We present Lynx-robot, a quadruped, modular, compliant machine. It alternately features a directly actuated, single-joint spine design, or an actively supported, passive compliant, multi-joint spine configuration. Both spine con- figurations bend in the sagittal plane. This study aims at characterizing these two, largely different spine concepts, for a bounding gait of a robot with a three segmented, pantograph leg design. An earlier, similar-sized, bounding, quadruped robot named Bobcat with a two-segment leg design and a directly actuated, single-joint spine design serves as a comparison robot, to study and compare the effect of the leg design on speed, while keeping the spine design fixed. Both proposed spine designs (single rotatory and active and multi-joint compliant) reach moderate, self-stable speeds.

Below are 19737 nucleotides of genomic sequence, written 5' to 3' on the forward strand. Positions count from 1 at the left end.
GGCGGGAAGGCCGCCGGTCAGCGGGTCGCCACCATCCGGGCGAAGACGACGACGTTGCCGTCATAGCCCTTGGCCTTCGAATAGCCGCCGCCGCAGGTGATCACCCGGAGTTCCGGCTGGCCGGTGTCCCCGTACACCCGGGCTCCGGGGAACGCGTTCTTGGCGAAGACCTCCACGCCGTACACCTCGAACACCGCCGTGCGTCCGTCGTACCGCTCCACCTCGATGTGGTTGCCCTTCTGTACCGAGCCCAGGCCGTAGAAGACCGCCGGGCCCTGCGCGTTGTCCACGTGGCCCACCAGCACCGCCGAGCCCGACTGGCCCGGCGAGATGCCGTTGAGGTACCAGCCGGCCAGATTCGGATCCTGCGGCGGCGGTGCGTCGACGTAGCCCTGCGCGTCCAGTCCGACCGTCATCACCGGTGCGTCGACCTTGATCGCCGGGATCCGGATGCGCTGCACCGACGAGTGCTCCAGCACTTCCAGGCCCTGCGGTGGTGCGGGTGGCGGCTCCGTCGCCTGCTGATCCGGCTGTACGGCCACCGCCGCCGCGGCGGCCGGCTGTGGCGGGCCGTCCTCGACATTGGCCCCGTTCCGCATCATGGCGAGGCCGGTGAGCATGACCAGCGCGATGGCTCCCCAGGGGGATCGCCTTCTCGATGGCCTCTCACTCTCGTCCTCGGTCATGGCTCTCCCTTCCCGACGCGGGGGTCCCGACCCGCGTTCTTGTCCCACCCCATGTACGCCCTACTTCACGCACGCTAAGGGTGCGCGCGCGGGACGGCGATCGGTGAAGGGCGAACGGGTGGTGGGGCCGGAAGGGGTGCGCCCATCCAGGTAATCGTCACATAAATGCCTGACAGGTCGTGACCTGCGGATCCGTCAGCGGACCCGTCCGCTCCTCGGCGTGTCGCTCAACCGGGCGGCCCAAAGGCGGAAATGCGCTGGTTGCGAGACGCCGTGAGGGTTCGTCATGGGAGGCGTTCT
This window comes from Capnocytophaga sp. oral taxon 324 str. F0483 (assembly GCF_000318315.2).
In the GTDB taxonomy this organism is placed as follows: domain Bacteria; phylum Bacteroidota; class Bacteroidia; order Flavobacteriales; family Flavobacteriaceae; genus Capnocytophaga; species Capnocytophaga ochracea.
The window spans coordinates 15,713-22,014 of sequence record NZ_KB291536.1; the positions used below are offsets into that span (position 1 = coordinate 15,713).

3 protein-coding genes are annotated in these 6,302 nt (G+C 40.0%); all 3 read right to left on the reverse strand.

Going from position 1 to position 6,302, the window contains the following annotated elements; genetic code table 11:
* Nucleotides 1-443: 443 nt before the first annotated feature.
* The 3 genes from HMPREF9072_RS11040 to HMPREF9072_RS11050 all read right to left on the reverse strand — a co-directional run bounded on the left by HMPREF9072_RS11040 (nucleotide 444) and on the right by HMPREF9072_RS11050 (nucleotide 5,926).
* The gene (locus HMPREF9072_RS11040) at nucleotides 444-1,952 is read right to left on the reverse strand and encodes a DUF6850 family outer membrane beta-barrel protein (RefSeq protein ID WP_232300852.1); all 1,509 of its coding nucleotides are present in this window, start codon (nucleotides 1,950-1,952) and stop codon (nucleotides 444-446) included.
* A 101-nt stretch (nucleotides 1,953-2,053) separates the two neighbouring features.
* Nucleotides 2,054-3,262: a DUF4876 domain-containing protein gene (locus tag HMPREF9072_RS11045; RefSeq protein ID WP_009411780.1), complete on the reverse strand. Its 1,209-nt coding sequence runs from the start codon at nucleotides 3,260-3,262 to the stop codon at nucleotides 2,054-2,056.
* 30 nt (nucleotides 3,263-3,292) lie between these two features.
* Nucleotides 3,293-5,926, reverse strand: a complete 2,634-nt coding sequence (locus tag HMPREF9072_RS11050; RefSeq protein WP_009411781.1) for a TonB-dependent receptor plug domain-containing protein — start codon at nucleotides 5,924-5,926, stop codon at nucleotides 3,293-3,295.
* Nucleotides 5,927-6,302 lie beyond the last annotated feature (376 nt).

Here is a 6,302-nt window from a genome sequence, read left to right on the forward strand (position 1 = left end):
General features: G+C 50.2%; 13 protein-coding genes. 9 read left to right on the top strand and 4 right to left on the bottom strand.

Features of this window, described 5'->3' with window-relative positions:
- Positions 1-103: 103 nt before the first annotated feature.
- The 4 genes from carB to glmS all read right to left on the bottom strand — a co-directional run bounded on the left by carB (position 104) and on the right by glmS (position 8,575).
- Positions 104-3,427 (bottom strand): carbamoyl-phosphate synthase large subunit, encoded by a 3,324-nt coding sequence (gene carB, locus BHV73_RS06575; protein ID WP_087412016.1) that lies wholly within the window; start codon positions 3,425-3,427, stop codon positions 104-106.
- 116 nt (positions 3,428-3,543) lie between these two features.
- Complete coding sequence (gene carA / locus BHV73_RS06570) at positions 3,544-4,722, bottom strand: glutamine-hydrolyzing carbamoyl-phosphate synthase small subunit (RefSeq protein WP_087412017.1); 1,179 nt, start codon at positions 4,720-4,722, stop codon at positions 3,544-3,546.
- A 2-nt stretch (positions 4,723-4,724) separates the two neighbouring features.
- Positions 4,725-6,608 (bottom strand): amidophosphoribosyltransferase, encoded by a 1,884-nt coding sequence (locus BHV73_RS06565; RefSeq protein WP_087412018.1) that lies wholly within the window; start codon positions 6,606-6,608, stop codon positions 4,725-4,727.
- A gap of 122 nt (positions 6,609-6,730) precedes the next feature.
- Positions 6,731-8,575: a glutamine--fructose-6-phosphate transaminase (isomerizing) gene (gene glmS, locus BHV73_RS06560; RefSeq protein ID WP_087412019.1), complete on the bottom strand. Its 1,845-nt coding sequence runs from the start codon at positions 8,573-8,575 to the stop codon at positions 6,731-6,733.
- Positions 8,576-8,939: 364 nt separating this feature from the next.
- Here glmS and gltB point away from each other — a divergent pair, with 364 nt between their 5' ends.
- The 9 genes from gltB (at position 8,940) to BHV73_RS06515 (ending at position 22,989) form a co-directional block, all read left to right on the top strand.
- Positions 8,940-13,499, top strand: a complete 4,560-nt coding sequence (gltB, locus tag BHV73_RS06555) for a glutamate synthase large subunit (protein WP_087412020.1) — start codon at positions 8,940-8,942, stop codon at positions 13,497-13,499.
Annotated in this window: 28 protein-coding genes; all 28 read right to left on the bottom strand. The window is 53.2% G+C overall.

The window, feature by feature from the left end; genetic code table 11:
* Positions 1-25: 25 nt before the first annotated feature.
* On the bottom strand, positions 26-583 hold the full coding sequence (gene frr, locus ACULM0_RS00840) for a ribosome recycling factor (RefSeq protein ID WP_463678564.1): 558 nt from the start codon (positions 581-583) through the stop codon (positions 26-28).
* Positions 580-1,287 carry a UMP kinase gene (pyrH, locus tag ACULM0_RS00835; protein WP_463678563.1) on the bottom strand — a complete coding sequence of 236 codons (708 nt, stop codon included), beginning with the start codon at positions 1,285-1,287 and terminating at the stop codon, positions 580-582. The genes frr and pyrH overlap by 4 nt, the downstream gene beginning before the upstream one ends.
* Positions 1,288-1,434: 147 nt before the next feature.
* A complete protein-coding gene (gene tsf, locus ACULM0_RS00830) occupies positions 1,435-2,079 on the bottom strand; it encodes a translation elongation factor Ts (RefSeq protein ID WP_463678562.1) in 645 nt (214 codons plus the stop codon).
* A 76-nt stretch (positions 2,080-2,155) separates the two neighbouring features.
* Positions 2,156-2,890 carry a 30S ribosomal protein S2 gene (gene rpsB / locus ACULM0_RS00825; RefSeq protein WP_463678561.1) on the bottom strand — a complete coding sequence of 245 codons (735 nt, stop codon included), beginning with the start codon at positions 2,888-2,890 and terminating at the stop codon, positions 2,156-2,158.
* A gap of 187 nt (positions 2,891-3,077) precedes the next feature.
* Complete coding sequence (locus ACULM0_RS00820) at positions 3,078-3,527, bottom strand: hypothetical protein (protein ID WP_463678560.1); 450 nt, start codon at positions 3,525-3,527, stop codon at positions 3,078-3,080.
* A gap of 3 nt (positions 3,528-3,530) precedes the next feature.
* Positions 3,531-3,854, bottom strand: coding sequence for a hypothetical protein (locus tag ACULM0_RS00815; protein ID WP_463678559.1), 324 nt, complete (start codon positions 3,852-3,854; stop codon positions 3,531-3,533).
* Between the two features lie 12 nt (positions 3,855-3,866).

link (url) DOI Project Page [BibTex]

link (url) DOI Project Page [BibTex]

2008


Learning to Move in Modular Robots using Central Pattern Generators and Online Optimization
Learning to Move in Modular Robots using Central Pattern Generators and Online Optimization

Spröwitz, A., Moeckel, R., Maye, J., Ijspeert, A. J.

The International Journal of Robotics Research, 27(3-4):423-443, 2008 (article)

Abstract